I never knew Theresa Duncan, author of the blog The Wit of the Staircase among many other creative accomplishments. But I happened to get a note from an admirer of hers last week, asking if I could confirm her death.
Our connection was LA Observed. Kevin Roderick loved Duncan’s blog, and he says nice things about this one, too. Somehow, the e-mailer thought we might know each other, and hoped I might be able to dispel what was then just a rumor.
This thread led me on a search through the Internet to find out what had happened. The facts are unbelievably sad and frankly bewildering. Not only is Duncan gone, but so is her boyfriend of 12 years, the well-known artist Jeremy Blake, who apparently drowned himself a few days after finding Duncan’s body in their New York apartment.
The New York papers have all now weighed in. The most straightforward account appeared in Saturday’s New York Daily News:
A despondent Manhattan artist – who worked on Adam Sandler’s film “Punch-Drunk Love” and exhibited his work at the Whitney Museum – swam out into the surf off the Rockaways in an apparent suicide, police sources said yesterday.
Jeremy Blake was upset that his girlfriend had recently taken her own life when he went to the beach, police sources said.
A woman called cops after she watched the 6-foot-2 Blake walk into the ocean in Rockaway Park about 10:30 p.m. on Tuesday. He wasn’t seen coming out, and his wallet, clothing and a suicide note were found under the boardwalk, police sources said.
Scuba teams searched the waters and shoreline, but have not found a body.
The 36-year-old artist had suffered a devastating blow just eight days earlier when he found his girlfriend of 12 years, filmmaker Theresa Duncan, 40, dead in the bedroom of their East Village apartment.
A bottle of pills and alcohol were found near Duncan’s body inside the E. 11th St. apartment. She left a suicide note saying that she was at peace with her decision and loved Blake and her family deeply, sources said.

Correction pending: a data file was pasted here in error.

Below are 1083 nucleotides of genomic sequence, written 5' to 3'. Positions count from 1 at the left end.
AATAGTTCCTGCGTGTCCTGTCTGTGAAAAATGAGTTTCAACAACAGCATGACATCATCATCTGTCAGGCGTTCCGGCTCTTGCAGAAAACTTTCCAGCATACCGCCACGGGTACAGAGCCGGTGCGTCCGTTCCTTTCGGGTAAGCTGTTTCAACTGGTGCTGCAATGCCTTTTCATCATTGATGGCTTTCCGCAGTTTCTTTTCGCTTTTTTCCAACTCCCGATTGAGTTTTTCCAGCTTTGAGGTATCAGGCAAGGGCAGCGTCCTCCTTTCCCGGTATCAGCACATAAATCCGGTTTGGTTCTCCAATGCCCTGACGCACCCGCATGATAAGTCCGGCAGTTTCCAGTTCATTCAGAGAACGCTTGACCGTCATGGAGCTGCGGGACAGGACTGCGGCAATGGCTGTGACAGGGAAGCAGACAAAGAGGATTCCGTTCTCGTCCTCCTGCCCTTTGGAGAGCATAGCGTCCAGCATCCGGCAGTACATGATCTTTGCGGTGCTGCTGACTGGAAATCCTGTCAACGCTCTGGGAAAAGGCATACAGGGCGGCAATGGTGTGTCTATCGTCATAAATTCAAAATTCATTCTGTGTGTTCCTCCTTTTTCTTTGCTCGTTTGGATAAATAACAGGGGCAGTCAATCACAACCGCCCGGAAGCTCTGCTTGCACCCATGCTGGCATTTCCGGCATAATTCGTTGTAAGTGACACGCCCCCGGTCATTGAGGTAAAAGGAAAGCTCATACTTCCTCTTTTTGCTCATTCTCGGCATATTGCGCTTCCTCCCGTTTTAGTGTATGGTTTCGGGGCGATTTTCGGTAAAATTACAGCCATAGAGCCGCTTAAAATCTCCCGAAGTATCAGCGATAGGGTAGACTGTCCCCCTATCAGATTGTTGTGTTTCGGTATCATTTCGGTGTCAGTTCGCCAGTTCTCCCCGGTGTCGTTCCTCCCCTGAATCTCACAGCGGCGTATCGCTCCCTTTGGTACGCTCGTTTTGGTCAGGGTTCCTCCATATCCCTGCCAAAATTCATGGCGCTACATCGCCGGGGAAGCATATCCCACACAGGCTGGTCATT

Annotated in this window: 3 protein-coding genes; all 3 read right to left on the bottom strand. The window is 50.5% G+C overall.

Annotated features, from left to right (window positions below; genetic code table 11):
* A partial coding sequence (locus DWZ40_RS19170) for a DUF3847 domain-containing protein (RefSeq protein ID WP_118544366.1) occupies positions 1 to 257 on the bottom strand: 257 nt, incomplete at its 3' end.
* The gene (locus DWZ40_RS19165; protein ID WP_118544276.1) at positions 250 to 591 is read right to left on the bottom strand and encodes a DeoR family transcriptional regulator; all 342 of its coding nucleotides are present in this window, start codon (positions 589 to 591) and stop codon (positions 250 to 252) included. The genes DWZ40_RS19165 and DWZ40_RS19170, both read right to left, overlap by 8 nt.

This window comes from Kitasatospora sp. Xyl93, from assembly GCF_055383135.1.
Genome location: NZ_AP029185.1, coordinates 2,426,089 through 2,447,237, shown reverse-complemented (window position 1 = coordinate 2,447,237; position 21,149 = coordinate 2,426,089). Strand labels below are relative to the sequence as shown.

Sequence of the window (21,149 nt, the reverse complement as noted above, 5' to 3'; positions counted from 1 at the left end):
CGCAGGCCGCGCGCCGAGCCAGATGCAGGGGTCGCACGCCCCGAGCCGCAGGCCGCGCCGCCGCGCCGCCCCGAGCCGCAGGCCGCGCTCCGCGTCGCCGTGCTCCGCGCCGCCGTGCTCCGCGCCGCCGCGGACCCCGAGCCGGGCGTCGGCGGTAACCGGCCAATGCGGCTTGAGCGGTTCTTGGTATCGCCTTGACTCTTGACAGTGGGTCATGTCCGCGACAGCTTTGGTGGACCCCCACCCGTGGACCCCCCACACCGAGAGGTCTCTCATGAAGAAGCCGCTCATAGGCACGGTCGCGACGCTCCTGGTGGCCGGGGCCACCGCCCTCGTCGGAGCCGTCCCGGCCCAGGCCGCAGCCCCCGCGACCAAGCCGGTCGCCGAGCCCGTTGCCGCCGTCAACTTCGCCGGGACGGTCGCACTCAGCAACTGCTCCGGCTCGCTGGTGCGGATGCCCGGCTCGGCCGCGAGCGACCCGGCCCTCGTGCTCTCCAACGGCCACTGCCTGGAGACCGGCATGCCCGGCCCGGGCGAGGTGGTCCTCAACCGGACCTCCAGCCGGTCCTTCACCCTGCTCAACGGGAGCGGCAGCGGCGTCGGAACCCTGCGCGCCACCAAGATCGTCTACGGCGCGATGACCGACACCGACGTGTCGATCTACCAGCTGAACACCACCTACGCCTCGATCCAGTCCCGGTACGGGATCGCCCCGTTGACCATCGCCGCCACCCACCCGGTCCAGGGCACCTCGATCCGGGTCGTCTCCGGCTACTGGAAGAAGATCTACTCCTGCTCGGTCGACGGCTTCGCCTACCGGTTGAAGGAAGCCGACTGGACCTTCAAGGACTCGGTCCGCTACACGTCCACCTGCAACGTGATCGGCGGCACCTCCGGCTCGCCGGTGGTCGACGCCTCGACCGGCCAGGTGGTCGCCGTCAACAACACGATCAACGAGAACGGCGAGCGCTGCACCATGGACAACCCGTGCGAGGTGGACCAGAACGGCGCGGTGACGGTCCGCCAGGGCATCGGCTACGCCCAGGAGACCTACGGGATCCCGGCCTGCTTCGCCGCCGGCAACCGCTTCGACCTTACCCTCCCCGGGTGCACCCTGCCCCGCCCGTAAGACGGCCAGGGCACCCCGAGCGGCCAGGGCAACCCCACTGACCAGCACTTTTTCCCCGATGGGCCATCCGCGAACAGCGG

The couple had moved to the city from Los Angeles in February to work on new projects.
Duncan – a filmmaker, writer and author of the blog “The Wit of the Staircase” – posted her last message online the day she died.
“A need to tell and hear stories is essential to the species Homo sapiens – second in necessity apparently after nourishment and before love and shelter,” she wrote, quoting novelist Reynolds Price. “Millions survive without love or home, almost none in silence.”
The city medical examiner is waiting for tissue and toxicology test results to determine the cause of Duncan’s death.
Friends who spoke with Blake after Duncan’s death said he was shaken, but appeared to be coping. He asked friends to remember Duncan’s fierce independence and uncompromising spirit. He had also planned to attend today’s memorial service for her in Lapeer, Mich.
“They were extremely intelligent, talented, creative, ambitious people,” said Lance Kinz of Manhattan’s Kinz, Tillou + Feigen gallery, which represented Blake.
“As a couple, they were extremely close, very much in love. They worshiped each other, and collaborated on projects together, as if they were one.”
The Daily News quotes Duncan’s last entry, but if its meaning is connected to her final act, it’s obscure.